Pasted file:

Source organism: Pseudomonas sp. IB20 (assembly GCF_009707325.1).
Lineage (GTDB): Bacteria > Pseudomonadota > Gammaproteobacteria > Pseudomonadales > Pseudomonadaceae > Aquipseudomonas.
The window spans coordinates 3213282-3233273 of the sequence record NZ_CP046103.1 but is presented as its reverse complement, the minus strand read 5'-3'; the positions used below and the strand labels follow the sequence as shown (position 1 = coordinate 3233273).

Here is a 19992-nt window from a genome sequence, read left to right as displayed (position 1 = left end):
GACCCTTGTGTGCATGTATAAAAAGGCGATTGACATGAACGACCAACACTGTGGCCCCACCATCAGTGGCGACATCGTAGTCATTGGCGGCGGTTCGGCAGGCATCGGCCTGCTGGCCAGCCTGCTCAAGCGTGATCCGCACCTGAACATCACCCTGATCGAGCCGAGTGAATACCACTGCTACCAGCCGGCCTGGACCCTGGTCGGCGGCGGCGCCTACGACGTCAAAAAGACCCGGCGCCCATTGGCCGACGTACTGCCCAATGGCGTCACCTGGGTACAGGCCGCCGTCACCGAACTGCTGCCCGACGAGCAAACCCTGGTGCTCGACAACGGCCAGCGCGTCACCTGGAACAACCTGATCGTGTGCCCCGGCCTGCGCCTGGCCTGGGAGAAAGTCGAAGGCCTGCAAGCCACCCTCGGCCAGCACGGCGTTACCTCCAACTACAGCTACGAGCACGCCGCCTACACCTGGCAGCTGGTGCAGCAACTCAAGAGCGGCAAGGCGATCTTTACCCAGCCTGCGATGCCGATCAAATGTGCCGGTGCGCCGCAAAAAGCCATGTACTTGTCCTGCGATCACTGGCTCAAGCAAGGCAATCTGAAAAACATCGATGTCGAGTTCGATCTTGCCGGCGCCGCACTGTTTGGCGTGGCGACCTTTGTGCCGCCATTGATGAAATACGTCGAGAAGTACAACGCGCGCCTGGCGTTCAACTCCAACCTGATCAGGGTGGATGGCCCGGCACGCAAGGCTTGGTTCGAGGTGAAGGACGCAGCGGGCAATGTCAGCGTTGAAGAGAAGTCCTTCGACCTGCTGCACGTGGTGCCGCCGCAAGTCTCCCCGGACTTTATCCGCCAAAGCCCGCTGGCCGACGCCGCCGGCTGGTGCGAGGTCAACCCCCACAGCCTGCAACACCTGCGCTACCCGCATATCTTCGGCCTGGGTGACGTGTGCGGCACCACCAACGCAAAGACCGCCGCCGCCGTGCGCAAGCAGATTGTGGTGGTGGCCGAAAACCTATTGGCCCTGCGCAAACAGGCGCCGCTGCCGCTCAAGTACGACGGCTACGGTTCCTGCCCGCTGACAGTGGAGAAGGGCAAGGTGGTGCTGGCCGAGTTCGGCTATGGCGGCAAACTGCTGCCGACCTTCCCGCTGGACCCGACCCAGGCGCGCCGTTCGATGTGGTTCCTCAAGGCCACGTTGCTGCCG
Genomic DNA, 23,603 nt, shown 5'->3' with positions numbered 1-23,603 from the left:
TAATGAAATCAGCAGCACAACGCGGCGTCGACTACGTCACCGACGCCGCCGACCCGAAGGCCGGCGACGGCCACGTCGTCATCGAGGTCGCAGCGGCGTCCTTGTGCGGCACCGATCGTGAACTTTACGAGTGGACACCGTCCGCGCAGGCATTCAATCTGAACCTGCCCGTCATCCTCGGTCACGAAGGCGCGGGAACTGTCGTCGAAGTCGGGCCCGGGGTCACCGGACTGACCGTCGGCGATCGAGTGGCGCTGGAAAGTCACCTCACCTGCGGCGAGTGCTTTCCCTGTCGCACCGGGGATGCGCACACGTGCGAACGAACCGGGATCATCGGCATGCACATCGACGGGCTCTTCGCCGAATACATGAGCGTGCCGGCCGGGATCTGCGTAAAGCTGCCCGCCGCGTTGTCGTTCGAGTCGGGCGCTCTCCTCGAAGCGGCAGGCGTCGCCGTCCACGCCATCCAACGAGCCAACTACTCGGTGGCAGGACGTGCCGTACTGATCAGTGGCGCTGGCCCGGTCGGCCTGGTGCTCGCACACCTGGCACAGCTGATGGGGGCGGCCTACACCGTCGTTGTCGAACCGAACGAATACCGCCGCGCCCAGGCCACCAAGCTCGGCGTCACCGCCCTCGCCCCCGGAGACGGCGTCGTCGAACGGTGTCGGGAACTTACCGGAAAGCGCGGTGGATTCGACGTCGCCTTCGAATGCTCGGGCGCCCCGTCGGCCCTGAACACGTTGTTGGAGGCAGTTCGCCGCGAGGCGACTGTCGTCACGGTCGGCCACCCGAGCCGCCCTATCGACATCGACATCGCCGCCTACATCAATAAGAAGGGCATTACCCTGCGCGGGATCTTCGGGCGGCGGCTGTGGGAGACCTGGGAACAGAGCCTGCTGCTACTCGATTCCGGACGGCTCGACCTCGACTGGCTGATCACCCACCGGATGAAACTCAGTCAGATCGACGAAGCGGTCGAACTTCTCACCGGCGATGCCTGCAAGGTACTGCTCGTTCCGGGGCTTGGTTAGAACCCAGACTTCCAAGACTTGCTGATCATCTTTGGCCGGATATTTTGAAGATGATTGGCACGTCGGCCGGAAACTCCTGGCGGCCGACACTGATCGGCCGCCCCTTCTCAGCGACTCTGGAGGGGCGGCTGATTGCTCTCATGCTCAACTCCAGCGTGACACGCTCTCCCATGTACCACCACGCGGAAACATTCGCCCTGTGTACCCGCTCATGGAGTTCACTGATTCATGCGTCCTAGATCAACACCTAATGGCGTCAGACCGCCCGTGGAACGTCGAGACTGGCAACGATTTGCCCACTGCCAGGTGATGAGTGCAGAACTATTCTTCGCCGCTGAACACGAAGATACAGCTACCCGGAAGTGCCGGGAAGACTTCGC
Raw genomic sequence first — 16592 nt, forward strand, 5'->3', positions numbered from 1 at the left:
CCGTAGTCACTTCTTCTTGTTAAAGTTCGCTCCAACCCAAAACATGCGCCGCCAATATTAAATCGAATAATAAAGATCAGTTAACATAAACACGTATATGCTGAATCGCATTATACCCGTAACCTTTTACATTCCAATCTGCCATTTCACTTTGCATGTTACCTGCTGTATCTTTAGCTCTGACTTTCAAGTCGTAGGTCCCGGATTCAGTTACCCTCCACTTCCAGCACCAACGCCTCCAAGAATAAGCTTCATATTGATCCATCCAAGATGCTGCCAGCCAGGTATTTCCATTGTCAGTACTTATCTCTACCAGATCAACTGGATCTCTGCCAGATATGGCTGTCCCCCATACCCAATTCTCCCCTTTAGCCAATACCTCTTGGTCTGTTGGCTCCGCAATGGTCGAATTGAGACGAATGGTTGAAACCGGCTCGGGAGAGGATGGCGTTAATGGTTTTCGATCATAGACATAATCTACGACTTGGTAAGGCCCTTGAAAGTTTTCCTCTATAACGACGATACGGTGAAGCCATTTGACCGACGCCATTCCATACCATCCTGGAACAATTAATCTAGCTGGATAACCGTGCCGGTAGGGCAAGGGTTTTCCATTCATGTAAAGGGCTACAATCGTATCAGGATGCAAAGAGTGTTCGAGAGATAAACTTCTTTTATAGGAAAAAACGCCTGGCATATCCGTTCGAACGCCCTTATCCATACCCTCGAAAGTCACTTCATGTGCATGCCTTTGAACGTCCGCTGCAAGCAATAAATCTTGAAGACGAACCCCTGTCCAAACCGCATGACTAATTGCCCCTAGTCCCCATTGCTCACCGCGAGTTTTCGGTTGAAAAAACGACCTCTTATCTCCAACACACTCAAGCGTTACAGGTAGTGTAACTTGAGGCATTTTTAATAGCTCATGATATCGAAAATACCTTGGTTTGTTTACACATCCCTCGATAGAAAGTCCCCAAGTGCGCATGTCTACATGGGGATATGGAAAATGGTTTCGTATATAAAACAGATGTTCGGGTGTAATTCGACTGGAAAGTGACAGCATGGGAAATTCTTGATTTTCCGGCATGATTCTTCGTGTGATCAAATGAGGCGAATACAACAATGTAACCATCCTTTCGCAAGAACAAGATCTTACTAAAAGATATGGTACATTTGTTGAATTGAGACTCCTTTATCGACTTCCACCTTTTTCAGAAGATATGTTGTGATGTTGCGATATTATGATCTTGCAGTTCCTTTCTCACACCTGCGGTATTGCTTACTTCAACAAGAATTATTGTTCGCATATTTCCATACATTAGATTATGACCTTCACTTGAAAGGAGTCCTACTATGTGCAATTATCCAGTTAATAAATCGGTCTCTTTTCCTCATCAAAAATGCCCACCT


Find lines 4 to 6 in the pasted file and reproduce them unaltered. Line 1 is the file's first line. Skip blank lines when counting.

Here is a 19992-nt window from a genome sequence, read left to right as displayed (position 1 = left end):
GACCCTTGTGTGCATGTATAAAAAGGCGATTGACATGAACGACCAACACTGTGGCCCCACCATCAGTGGCGACATCGTAGTCATTGGCGGCGGTTCGGCAGGCATCGGCCTGCTGGCCAGCCTGCTCAAGCGTGATCCGCACCTGAACATCACCCTGATCGAGCCGAGTGAATACCACTGCTACCAGCCGGCCTGGACCCTGGTCGGCGGCGGCGCCTACGACGTCAAAAAGACCCGGCGCCCATTGGCCGACGTACTGCCCAATGGCGTCACCTGGGTACAGGCCGCCGTCACCGAACTGCTGCCCGACGAGCAAACCCTGGTGCTCGACAACGGCCAGCGCGTCACCTGGAACAACCTGATCGTGTGCCCCGGCCTGCGCCTGGCCTGGGAGAAAGTCGAAGGCCTGCAAGCCACCCTCGGCCAGCACGGCGTTACCTCCAACTACAGCTACGAGCACGCCGCCTACACCTGGCAGCTGGTGCAGCAACTCAAGAGCGGCAAGGCGATCTTTACCCAGCCTGCGATGCCGATCAAATGTGCCGGTGCGCCGCAAAAAGCCATGTACTTGTCCTGCGATCACTGGCTCAAGCAAGGCAATCTGAAAAACATCGATGTCGAGTTCGATCTTGCCGGCGCCGCACTGTTTGGCGTGGCGACCTTTGTGCCGCCATTGATGAAATACGTCGAGAAGTACAACGCGCGCCTGGCGTTCAACTCCAACCTGATCAGGGTGGATGGCCCGGCACGCAAGGCTTGGTTCGAGGTGAAGGACGCAGCGGGCAATGTCAGCGTTGAAGAGAAGTCCTTCGACCTGCTGCACGTGGTGCCGCCGCAAGTCTCCCCGGACTTTATCCGCCAAAGCCCGCTGGCCGACGCCGCCGGCTGGTGCGAGGTCAACCCCCACAGCCTGCAACACCTGCGCTACCCGCATATCTTCGGCCTGGGTGACGTGTGCGGCACCACCAACGCAAAGACCGCCGCCGCCGTGCGCAAGCAGATTGTGGTGGTGGCCGAAAACCTATTGGCCCTGCGCAAACAGGCGCCGCTGCCGCTCAAGTACGACGGCTACGGTTCCTGCCCGCTGACAGTGGAGAAGGGCAAGGTGGTGCTGGCCGAGTTCGGCTATGGCGGCAAACTGCTGCCGACCTTCCCGCTGGACCCGACCCAGGCGCGCCGTTCGATGTGGTTCCTCAAGGCCACGTTGCTGCCG
Genomic DNA, 23,603 nt, shown 5'->3' with positions numbered 1-23,603 from the left: